Third Embodiment: Built-In Notched Channel Triode Partially Overlapping Source Region
The effective channel length, L', of the built-in notched channel triode can be adjusted precisely by letting one side of the V-notch 14 partially overlap the n+ -semiconductor region 6 as shown in FIG. 4. As indicated in FIG. 4, the width of the channel under the notch 14 can be separated into two parts. one part having a width of W1 overlaps the source region 6, and another part having a length W2 is located over the n-type semiconductor central region so that
W =W1 +W2 (4).
The effective channel length of the built-in notched channel triode, L', can in principle be varied from 0 to W/2, by varying W1 between the limits of W/2 and 0. This variation of W1 can be achieved by precise mask alignment procedures. In this way, effective channel lengths of the order of 1 μm or less can be obtained. In other words, the unity current gain frequency is increased with respect to the conventional offset gate built-in channel MOS-FET, by a large factor of 30.
Another method for fabricating a built-in notched channel triode which partially overlaps the source region 6 is as follows. As shown in FIG. 5a, a notch 34 has been etched prior to the solid-state diffusion of the n-type semiconductor region 36 to form n30 -semiconductor regions of the source 38 and drain 40. The notch 34 and the n-type semiconductor layer 36 are covered with an insulating layer 42 which is opaque to the solid-state diffusion of impurities. Openings 98 are etched in the insulating layer 42 and the n+ -regions are then fabricated by diffusing appropriate dopants through the openings in the insulating layer. FIG. 5b shows the notch 54 overlapping the n+ -type semiconductor region 52. This fabrication method differs from the one used in the previously described structures, where the n+ -regions are fabricated prior to the etching of the notch.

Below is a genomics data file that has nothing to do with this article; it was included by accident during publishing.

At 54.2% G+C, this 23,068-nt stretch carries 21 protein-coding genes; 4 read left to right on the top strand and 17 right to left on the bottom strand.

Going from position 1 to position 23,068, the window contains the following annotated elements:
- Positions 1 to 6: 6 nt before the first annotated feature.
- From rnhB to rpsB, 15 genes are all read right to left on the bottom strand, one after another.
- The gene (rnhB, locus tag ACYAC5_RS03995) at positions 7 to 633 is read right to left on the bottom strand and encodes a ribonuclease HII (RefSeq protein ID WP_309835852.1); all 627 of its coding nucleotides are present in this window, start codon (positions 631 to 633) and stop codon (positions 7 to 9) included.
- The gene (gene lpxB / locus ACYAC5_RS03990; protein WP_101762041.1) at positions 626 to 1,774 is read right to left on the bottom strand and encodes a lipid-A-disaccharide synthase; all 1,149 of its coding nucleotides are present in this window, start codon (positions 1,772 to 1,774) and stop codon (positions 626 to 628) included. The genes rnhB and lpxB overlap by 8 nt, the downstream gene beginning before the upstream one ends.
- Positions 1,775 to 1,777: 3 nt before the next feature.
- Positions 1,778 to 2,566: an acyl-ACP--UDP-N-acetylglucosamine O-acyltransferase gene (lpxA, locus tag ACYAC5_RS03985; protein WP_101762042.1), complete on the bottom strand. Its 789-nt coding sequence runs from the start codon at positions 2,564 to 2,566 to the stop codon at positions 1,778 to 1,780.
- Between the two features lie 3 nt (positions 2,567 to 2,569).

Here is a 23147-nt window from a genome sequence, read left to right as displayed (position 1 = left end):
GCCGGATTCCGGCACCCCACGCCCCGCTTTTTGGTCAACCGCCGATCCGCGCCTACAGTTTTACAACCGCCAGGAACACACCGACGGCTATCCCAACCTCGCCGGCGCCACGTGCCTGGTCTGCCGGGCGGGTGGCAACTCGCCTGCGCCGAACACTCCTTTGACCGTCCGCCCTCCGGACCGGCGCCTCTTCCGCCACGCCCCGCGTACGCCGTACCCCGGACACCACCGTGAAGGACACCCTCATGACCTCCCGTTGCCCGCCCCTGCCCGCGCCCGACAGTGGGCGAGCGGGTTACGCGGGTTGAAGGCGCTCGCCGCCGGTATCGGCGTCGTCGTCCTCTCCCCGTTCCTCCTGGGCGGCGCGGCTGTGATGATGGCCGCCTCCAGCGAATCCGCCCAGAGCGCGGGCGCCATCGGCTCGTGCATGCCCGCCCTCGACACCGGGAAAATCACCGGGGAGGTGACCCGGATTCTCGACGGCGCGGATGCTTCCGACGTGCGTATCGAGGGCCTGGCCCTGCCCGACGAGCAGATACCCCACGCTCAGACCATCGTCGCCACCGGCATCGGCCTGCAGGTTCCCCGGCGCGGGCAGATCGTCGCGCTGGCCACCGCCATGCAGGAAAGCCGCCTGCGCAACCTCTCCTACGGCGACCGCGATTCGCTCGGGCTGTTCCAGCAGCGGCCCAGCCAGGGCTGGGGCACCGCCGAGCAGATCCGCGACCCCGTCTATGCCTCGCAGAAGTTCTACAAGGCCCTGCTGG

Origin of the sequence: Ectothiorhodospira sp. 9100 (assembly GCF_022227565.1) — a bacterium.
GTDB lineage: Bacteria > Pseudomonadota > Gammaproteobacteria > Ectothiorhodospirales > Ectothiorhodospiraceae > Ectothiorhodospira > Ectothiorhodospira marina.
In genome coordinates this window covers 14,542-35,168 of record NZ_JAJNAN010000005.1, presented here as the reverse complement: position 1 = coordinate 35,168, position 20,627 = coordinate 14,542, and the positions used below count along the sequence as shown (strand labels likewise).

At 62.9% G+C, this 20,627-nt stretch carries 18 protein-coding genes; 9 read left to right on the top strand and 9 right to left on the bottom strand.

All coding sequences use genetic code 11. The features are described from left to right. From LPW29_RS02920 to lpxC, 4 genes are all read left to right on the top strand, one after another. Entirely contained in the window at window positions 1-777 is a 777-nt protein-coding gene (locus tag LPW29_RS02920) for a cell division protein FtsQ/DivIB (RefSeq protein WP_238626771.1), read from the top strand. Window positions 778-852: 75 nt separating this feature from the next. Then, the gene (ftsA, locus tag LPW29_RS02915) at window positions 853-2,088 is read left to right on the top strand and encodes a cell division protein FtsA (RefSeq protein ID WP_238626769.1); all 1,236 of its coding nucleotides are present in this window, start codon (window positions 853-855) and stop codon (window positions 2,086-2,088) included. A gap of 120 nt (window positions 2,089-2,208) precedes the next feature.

The metallization of the gate contact can be done by the oblique evaporation scheme as explained under the second embodiment, and as indicated schematically in FIG. 6. As an alternative, a conventional metallization can be performed followed by a special etch technique so that only the bottom part of the notch 14 remains filled with metal 99, as shown schematically in FIG. 7. The drain resistance of a notched channel triode with only the bottom part of the notch 14 filled with metal is expected to be smaller than that of the first embodiment discussed. This occurs due to the reduced channel length modulation effects in the former case.
Fourth Embodiment: Built-In Flat Bottom Notched Channel Triode
Instead of etching the notch 60 to its completion one can stop the etching process and obtain a built-in flat bottom notched channel triode:
Three types of metallization schemes can be used, such as:
1. Conventional metallization of the whole notched region 60, as shown in FIG. 8.
2. The oblique evaporation technique with varying angle of incidence α1,α2 for obtaining partially metallized flat bottom notches with different effective channel lengths, as shown in FIG. 9 and 10 respectively.
3. A repetitive metallization and etching scheme to cover only the flat bottom part of the notch 62 as shown in FIG. 11.
A combination of these new features with one or a combination of the features described in the previous structures can be easily accomplished. An example is shown in FIG. 11 where a built-in flat bottom notched channel triode which overlaps onto a n+ -type semiconductor region is depicted, i.e. a combination of embodiments 3 and 4.
For the built-in flat bottom notched channel triode the thickness of the epitaxial layer 4 is given by
h =D' +hc (5)